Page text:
Other operations in the signal processing circuit 205 are performed in the same manner as set forth in the third embodiment. In FIGS. 27 and 28, SVDO', SBD' and 8CLK' are signals that are independent of the DRCT signal.

In the fourth embodiment, as described above, modifications on the side of the printer controller are fewer. This makes it possible to reduce cost and to shorten development time.

Described next will be a fifth embodiment of the present invention.

FIG. 31 is a block diagram illustrating a fourth embodiment to which the image processing apparatus of the invention is applied. The circuit arrangement is almost the same as that of the first embodiment. This embodiment differs from the first embodiment in that the printer engine 200 is provided with a printing density setting unit 201 set by the user. Units having functions the same as those set forth above are not described again.

In the fifth embodiment also, the image processor 20 received VIDEO 11 sent from the bit-map developing unit 10, seven main scanning lines are stored, this is developed in window form into seven dots in the main scanning direction, smoothing processing is executed and the results are sent to the printer engine 200.

FIGS. 32 and 33 are block diagrams illustrating the construction of the image processor 20 according to the fifth embodiment. As shown in FIGS. 32 and 33, the image processor 20 includes the static RAM (hereinafter referred to as an "SRAM") 21, the address counter 22, the control circuit 23, the three-state latch buffer 24, a logic circuit group 410, a parallel-serial converting circuit 42 and a frequency dividing circuit 211. A clock signal VCLK 12 corresponding to 300 dpi from the bit-map development unit 10, a clock signal SCLK 13 having the same phase as VCLK 12 and eight times the frequency, and VIDEO 11 synchronized to VCLK 12 are sent to the image processor 20. The signal VIDEO 11 is connected to one input terminal (D0) of the three-state latch buffer 24. The output Q0 (which corresponds to D0) of the three-state latch buffer 24 is delivered to the input terminal of the shift register 29 and to a data pin I/01 of the SRAM 21. The address of the SRAM 21 is connected to 13 address lines from the address counter 22. The address length should be enough to store one line of 300 dpi image data. A read signal 36 and write signal 37 for the SRAM 21, a latch signal 38 and output enable signal 39 for the three-state latch buffer 24, and a clear signal 40 for the address counter 22 are produced by the control circuit 23, the operation of which will be described later.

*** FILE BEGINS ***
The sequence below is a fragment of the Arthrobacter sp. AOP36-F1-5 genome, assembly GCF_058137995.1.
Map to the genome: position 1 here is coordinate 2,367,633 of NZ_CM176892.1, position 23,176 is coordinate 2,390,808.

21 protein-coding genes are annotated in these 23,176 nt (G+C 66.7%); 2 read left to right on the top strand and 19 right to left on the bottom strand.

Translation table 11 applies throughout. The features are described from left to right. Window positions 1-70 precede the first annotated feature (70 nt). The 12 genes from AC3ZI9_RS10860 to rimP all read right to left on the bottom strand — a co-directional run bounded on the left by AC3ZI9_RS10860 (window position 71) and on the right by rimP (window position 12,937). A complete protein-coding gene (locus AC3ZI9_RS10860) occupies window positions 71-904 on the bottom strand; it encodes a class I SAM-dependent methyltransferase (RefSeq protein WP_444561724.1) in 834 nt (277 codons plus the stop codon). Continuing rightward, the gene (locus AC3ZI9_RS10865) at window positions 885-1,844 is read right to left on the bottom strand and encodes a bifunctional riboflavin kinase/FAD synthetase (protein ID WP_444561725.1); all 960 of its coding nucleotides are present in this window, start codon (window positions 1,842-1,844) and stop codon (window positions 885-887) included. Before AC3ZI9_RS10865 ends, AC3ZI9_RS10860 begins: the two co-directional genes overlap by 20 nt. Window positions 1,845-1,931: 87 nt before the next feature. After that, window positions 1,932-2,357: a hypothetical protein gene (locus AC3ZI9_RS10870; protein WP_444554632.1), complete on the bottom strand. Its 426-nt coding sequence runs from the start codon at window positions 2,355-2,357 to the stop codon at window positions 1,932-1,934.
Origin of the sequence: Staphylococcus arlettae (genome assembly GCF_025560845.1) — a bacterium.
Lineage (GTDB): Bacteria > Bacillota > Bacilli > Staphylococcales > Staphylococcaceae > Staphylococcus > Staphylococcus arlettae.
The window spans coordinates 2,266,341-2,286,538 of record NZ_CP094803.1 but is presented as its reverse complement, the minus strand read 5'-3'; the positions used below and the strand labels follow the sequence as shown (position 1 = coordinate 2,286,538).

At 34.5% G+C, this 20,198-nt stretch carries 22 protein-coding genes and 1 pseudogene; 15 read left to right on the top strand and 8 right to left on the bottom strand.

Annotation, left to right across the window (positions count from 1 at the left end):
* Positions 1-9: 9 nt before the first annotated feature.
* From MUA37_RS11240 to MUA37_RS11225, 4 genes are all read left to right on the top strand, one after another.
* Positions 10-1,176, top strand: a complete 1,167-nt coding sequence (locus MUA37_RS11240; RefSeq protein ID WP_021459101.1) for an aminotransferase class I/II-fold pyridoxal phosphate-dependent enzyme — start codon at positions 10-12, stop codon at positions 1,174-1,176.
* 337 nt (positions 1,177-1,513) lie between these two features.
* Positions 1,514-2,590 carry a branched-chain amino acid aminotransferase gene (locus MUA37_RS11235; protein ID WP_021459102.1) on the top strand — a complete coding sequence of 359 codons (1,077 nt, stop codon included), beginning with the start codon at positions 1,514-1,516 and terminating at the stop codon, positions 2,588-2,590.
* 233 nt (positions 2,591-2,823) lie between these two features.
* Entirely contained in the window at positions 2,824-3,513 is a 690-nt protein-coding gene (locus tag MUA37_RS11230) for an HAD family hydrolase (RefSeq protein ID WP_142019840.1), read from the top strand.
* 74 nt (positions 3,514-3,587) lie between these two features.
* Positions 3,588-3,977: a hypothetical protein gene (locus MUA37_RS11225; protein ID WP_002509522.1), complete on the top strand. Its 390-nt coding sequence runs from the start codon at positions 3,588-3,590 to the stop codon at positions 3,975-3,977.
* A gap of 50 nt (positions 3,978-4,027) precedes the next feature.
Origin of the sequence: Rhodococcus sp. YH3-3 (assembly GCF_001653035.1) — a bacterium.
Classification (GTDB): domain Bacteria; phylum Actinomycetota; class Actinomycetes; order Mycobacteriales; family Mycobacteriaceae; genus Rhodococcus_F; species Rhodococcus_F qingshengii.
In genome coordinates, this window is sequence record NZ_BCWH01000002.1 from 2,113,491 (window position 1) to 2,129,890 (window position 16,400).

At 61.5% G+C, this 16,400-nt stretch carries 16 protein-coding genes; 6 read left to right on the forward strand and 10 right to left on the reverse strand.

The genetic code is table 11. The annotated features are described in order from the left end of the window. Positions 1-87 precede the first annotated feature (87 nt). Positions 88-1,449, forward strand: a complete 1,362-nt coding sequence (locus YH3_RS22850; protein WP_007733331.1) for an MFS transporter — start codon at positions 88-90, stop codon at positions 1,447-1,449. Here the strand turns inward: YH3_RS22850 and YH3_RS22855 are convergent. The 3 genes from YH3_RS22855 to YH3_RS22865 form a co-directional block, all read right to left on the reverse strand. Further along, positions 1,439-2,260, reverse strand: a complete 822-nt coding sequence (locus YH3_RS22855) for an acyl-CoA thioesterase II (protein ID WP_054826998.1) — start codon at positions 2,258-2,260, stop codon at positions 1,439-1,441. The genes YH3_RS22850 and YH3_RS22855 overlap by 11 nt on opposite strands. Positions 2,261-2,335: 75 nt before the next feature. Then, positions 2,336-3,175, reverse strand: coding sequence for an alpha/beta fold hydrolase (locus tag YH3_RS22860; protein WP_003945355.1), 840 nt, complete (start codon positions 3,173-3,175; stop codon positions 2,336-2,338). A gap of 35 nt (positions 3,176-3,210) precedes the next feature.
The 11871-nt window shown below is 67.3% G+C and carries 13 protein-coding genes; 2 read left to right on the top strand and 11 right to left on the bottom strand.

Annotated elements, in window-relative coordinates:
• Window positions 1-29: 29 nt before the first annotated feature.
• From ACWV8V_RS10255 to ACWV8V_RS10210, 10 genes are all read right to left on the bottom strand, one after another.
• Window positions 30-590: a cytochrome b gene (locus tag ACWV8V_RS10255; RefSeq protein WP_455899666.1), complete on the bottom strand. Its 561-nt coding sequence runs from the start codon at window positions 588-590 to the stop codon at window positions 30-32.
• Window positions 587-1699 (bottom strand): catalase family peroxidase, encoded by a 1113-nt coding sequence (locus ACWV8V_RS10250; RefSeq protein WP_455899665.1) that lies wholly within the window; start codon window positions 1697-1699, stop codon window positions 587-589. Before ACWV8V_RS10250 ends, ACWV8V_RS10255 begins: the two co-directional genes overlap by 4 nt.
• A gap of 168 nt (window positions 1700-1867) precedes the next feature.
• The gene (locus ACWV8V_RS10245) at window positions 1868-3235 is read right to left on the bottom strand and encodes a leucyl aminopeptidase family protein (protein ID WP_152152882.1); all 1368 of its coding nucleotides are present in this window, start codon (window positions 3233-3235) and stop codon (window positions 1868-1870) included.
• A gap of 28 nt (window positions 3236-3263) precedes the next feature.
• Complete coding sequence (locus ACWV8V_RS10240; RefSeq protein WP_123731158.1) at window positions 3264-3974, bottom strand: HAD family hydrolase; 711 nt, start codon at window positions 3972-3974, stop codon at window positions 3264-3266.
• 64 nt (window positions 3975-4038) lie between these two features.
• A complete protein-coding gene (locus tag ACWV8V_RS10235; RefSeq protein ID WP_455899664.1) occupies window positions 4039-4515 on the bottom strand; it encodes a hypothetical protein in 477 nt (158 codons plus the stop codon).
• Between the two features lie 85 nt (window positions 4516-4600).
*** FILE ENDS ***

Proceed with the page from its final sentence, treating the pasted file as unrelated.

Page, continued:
In FIGS. 32 and 33, the control circuit 23 produces a plurality of states during one period of VCLK 12 in accordance with SCLK 13. Accordingly, SCLK 13 has a frequency eight times that of VCLK 12, and therefore eight steps are capable of being executed during one period of VCLK 13.

The circuitry of the three-state latch buffer 24 in the fifth embodiment is the same as that in the first embodiment. The operation of the peripheral circuitry of the SRAM is the same as that in FIG. 5 of the first embodiment.

The processing performed is the same at that of the first embodiment. Data that has been outputted from the data pin D2 of SRAM 21 in one cycle of the image clock VLCK is written in at D3 of the same address. By sending the data sequentially, seven lines of image data are stored at all times and the image data is supplied to shift registers 29 through 35.